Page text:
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JAMA Neurol. 2013 Sep 1;70(9):1177-9. doi: 10.1001/jamaneurol.2013.3197.

Mitochondrial encephalomyopathy due to a novel mutation in ACAD9.

Author information

1
Department of Neurology, Columbia University Medical Center, College of Physicians and Surgeons, New York, New York2Human Genetics, Joint PhD Program, Universities of Turin and Bologna, Italy.

Abstract

IMPORTANCE:

Mendelian forms of complex I deficiency are usually associated with fatal infantile encephalomyopathy. Application of "MitoExome" sequencing (deep sequencing of the entire mitochondrial genome and the coding exons of >1000 nuclear genes encoding the mitochondrial proteome) allowed us to reveal an unusual clinical variant of complex I deficiency due to a novel homozygous mutation in ACAD9. The patient had an infantile-onset but slowly progressive encephalomyopathy and responded favorably to riboflavin therapy.

OBSERVATION:

A 13-year-old boy had exercise intolerance, weakness, and mild psychomotor delay. Muscle histochemistry showed mitochondrial proliferation, and biochemical analysis revealed severe complex I deficiency (15% of normal). The level of complex I holoprotein was reduced as determined by use of Western blot both in muscle (54%) and in fibroblasts (57%).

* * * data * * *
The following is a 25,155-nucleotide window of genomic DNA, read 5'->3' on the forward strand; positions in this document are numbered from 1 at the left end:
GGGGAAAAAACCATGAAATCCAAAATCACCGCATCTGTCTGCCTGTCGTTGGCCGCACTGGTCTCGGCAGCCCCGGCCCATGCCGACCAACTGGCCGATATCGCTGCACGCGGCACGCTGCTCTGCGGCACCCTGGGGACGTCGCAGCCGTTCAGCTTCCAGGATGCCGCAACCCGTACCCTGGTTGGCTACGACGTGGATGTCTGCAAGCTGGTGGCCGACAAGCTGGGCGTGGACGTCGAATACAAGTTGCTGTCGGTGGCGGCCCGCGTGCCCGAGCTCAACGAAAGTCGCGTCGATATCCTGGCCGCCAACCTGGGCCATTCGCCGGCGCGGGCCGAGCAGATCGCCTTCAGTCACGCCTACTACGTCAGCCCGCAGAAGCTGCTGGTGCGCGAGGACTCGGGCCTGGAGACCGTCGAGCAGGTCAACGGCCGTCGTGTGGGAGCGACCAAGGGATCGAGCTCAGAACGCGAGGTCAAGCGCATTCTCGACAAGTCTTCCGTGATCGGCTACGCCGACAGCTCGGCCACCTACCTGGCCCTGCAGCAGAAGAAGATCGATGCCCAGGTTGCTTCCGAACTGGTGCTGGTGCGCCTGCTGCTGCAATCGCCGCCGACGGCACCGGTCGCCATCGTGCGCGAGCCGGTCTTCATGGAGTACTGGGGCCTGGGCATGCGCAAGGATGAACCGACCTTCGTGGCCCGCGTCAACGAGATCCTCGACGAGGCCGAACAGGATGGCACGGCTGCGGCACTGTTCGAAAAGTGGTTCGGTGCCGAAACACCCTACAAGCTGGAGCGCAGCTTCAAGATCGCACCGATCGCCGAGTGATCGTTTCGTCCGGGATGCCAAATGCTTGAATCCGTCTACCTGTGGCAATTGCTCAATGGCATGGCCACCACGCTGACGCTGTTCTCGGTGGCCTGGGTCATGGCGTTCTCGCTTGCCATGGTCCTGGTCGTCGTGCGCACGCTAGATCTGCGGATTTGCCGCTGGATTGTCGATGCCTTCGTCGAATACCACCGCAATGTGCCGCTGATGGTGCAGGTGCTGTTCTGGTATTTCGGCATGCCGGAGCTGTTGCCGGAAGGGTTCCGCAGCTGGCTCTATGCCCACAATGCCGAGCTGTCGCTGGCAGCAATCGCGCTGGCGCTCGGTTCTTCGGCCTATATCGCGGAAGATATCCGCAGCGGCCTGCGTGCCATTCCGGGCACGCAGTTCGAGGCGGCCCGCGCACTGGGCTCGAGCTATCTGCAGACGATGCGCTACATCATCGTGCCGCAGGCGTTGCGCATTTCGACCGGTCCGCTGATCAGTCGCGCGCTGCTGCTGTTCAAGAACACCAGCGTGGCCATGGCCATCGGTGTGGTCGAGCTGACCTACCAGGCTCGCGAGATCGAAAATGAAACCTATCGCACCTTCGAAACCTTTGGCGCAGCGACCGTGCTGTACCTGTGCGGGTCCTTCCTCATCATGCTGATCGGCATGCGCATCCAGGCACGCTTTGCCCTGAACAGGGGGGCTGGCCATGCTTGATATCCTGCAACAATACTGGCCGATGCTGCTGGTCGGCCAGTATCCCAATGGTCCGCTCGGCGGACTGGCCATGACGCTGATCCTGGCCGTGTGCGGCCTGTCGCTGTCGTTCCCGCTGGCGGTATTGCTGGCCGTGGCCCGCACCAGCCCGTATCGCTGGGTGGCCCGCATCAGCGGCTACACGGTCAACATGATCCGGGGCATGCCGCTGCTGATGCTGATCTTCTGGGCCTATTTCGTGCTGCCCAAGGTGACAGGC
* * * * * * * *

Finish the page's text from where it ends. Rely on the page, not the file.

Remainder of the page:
CONCLUSIONS AND RELEVANCE:

The clinical presentation of complex I deficiency due ACAD9 mutations spans from fatal infantile encephalocardiomyopathy to mild encephalomyopathy. Our data support the notion that ACAD9 functions as a complex I assembly protein. ACAD9 is a flavin adenine dinucleotide-containing flavoprotein, and treatment with riboflavin is advisable.

PMID:
23836383
PMCID:
PMC3891824
DOI:
10.1001/jamaneurol.2013.3197
[Indexed for MEDLINE]
Free PMC Article
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